Sequencing accuracy

Van Ranst Marc vanranst at aecom.yu.edu
Sun Aug 16 18:11:23 EST 1992

Dear mol-evol friends,

A problem for scientists interested in (automated) sequencing has been 
comparing the different available sequencing systems and their algorithms
on their sequencing accuracy.  Different companies promote their system,
and all claim a very high accuracy. The scoring system for accuracy is
always ill-defined, and is invariably very forgiving for the shortcomings of
their own sequencer. As a way to compare different systems, and to measure
the accuracy of the base calling algorihms, we would like to propose a
uniform scoring system for the assessment of DNA sequencing accuracy. I
wrote a small draft about this, and would like to have this read by
the molecular-evolution mailing list before submitting this somewhere.
I would welcome your advice and comments on this manuscript, as well as
suggestions on where to publish this eventually. If you are interested in
seeing the figure, I will fax it to you if you E-mail me a fax-number.
Thank you for your help !!


DNA sequencing has become one of the most widely used techniques in
molecular biology. This is reflected in the myriad of sequencing 
protocols and strategies. All sequencing methods aim for the expeditious
generation of large amounts of sequence information. Optimizing and
automation of DNA sequencing technology is a priority when contemplating
megabase sequencing efforts such as the human genome project. Automated 
DNA sequence analysis, achieved by fluorescence-based labelling and
detection methods, emerges as an alternative to classical autoradiography.
A number of non-isotopic automated sequence analysis systems, such as the 
ABI370A (Applied Biosystems, Inc.), A.L.F. Automated Laser Fluorescence 
(Pharmacia LKB Technologies), BaseStation (Millipore Corporation), and
GENESIS 2000 (Dupont de Nemours, Inc.) are/were commercially available.
Overall productivity in these systems is determined by the volume and
accuracy of the generated sequences. The volume parameter seems relatively
easy to quantify comparatively, but volume is dependent on accuracy. A
sequence should be considered as being terminated when the declining
accuracy does not warrant further analysis of the sequence downstream.
Comparing the accuracy of the resolution enhancement and automated base
calling algorithms of different sequencing systems proves difficult due to
differences in the scoring methods.
We propose a more uniform and balanced scoring system for the assesment of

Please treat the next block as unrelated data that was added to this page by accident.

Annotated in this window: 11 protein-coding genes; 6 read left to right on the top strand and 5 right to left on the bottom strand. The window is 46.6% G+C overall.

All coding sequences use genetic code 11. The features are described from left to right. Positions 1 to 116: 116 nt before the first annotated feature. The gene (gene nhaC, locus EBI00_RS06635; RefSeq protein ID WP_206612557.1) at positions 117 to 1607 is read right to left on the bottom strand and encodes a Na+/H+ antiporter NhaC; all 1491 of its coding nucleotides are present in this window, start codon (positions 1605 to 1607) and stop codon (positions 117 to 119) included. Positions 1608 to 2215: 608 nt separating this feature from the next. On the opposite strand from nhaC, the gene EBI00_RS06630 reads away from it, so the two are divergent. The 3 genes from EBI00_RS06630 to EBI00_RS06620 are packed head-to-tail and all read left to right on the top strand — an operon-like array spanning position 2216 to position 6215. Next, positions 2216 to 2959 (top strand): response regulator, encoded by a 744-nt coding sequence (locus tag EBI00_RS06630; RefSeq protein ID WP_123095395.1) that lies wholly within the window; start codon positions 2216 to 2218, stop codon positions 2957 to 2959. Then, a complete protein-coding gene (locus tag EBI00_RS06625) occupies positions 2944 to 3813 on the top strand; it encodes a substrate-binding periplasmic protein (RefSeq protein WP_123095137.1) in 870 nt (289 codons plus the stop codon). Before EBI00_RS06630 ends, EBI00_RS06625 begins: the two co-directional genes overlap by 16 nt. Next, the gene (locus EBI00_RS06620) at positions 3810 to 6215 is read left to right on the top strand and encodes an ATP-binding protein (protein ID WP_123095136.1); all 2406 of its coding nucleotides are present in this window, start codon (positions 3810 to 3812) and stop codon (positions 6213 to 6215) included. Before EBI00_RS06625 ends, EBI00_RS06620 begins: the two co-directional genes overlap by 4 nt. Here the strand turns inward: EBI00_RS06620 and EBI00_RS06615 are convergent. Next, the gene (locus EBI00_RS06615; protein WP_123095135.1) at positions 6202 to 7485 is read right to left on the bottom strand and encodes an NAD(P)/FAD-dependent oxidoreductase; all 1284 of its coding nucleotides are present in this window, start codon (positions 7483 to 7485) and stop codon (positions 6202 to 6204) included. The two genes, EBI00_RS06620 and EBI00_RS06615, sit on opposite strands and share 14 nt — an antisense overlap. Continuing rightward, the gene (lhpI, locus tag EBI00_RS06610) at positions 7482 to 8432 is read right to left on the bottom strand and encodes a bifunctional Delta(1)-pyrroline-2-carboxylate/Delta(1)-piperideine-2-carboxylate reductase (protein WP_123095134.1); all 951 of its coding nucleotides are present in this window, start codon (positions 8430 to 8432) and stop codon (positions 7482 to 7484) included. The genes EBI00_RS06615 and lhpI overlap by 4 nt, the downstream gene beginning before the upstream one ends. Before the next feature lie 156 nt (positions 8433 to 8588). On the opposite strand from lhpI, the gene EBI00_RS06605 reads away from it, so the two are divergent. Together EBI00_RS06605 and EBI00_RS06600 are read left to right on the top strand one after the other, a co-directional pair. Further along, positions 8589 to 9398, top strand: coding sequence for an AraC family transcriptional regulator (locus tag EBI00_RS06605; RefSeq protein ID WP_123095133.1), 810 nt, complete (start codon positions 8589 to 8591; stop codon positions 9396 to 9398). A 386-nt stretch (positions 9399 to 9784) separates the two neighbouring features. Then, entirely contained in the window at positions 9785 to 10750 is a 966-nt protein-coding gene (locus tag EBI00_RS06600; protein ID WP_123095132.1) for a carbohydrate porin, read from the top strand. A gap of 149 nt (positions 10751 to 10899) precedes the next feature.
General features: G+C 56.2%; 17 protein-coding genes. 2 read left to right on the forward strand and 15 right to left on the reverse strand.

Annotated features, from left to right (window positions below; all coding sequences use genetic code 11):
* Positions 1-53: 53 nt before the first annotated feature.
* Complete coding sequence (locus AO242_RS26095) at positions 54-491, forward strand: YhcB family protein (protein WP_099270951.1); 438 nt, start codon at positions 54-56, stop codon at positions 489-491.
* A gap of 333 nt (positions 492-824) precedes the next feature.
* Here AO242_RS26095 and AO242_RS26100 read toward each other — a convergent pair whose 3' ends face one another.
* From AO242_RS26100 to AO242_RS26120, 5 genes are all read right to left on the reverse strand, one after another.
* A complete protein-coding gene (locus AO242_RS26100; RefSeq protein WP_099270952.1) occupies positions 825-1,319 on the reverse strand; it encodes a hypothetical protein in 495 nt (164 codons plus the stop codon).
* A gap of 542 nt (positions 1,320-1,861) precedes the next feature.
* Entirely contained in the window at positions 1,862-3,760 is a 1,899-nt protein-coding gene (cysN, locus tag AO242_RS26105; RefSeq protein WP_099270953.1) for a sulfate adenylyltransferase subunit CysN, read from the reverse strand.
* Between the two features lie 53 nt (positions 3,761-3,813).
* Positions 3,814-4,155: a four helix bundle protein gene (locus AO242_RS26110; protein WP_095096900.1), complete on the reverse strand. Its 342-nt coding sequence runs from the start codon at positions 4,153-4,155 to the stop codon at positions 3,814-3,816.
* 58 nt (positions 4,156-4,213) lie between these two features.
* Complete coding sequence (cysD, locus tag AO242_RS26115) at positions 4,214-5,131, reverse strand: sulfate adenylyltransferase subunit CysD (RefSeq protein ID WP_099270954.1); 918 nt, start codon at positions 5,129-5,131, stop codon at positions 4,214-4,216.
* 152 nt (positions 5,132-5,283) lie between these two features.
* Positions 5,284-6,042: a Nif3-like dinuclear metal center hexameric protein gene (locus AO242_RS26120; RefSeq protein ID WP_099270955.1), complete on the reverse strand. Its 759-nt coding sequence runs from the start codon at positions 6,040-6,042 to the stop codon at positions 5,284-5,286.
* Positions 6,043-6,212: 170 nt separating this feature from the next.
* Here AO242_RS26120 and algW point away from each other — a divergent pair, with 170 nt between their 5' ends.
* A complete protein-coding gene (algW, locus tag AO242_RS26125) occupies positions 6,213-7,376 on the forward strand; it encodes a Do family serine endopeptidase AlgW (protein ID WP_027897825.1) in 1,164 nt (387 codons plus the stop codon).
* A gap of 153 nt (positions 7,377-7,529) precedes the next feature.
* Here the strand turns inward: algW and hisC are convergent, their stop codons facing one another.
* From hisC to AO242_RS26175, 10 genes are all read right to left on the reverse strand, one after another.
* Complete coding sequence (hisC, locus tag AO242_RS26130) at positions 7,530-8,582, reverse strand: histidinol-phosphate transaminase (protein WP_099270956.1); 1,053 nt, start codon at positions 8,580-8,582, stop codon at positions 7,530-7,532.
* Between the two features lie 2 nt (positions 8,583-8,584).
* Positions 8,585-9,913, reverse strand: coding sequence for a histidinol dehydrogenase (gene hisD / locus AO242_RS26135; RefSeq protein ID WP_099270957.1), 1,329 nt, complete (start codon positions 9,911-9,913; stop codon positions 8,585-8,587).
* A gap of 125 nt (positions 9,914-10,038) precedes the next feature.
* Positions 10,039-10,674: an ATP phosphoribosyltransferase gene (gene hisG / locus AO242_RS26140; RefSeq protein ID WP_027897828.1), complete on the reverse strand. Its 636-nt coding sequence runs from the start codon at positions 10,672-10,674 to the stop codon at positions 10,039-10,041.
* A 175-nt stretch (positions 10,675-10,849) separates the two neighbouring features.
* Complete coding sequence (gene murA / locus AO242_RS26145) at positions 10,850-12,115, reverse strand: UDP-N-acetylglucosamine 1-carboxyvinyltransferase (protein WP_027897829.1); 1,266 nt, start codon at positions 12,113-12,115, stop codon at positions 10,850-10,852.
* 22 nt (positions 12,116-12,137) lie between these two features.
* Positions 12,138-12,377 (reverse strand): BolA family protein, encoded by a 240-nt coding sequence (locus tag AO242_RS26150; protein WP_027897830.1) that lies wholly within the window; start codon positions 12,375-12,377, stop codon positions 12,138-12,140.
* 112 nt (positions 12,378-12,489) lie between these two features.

sequencing accuracy. Not all errors are equally significant in compromising
sequencing acccuracy. When a base calling routine designates a IUPAC-IUB
ambiguity code 'S' (C ro G) to a base which is in reality a G, this is a
relatively minor flaw which should not be penalized with the same gravity as
an inaccurate base call (e.g., G reported as A). Similarly, assigning a 'N'
(100% uncertainty whether A,C,G or T) to a base is a less serious problem
than failing to detect the base at all, or inserting an extra base. Table 1
summarizes the criteria used for the calculation of an accuracy score where,
starting from a score of 100%, arbitrary but balanced point values are
deducted for each sequencing error.
TABLE I: Criteria used for calculation of accuracy score
   PENALTY                              INACCURACY

      1          Inaccurate base call (e.g., G reorted as A or H (A,C, or T))
      1          Deletion (failure to detect a base)
      1          Insertion of an extra base
    0.5          100% uncertainty (e.g., G reorted as N (A,C,G, or T))
  0.375          75% uncertainty (e.g., G reported as V (A,C, or G))
   0.25          50% uncertainty (e.g., G reported as S (C or G))

Accuracy is not a static parameter; It invariably declines as more bases are
read further away from the priming site. The slope of the sccuracy-curve
gives a better appreciation of the sequencing performance of the system
than one single value.
There are advantages in processing DNA sequences that are not 100% accurate
in their 3' parts. They can be useful in finding overlaps with other sub-
clones, or when interpreting the results of confirmatory or opposite strand
sequencing runs. However, this advantage steeply declines when more than 5
penalty points are accumulated over a 25 bp window, and a sequence should
be considered terminated at this point.
As an example, we assessed the accuracy of three automated sequencing
systems on their ability to sequence ten supercoiled dsDNA templates whose
sequences were known. The graphical representation of the evolution of the
mean accuracy scores of the three systems is shown in Figure 1.

Thank you for reading and commenting on this draft version !

Marc Van Ranst, PhD
Albert Einstein College of Medicine
Ullmann Building, Room 515
1300 Morris PArk Avenue
Bronx, New York, NY 10461
Tel.: 212-430 3744
Fax : 212-918 0857
E-mail : vanranst at aecom.yu.edu

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